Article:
South Carolina residents have likely read media stories about prisoners who were exonerated after spending years behind bars when witnesses recanted or DNA evidence proved their innocence. The National Registry of Exonerations keeps track of these cases, and its latest annual report reveals that the 151 prisoners exonerated in 2018 were incarcerated for a total of 1,639 years. This works out to about 11 years behind bars per exonerated prisoner and is the highest number observed since the organization began tracking this data in 1989.
The research group’s report also reveals that official misconduct is worryingly common in these cases. Of the 151 prisoners exonerated, 107 were sent to prison largely due to misconduct by police, prosecutors, or other officials. Misconduct is even more common in homicide cases according to the University of Michigan Law School-based group. The misconduct figures were especially high in 2018 because a scandal involving corrupt Chicago police officers led to the exoneration of 31 prisoners.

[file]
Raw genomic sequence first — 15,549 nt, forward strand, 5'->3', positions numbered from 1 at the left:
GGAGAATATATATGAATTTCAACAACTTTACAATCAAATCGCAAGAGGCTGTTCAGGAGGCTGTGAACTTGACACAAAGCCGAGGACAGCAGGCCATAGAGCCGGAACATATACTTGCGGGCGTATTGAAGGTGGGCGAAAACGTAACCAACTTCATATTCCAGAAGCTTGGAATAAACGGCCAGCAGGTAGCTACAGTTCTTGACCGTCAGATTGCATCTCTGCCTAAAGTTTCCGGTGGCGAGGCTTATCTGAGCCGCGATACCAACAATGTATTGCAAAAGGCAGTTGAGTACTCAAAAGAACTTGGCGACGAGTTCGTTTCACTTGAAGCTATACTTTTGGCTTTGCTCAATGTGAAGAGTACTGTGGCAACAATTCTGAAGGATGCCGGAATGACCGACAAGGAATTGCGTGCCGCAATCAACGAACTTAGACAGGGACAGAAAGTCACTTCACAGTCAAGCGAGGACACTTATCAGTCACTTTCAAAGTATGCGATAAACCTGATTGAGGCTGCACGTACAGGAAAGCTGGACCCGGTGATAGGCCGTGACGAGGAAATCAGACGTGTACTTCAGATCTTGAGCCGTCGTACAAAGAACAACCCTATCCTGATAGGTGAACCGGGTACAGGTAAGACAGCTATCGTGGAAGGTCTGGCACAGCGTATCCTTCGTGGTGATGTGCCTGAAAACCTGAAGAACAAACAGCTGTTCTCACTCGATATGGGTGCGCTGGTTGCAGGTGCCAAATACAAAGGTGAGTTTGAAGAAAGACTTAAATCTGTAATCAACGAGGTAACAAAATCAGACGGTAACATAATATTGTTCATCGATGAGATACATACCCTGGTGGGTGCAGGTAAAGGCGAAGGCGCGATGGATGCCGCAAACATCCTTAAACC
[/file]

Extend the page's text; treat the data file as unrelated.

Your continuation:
Almost half of the prisoners exonerated in 2018 were convicted of a crime that never occurred, and 19 of them were incarcerated after confessing to a crime they did not commit. The vast majority of these false confessions were made in murder cases, and more than a third involved defendants in Cook County, Illinois. While media accounts often mention exonerated prisoners seeking or being awarded civil damages, most are not compensated by the authorities according to the report.
The number of homicide cases involving false confessions could be particularly troubling to experienced criminal defense attorneys. The U.S. Constitution provides those accused of committing a crime the right to legal counsel regardless of their financial position, and attorneys may urge defendants to avail themselves of this right before making any statements to law enforcement whether they are innocent or not.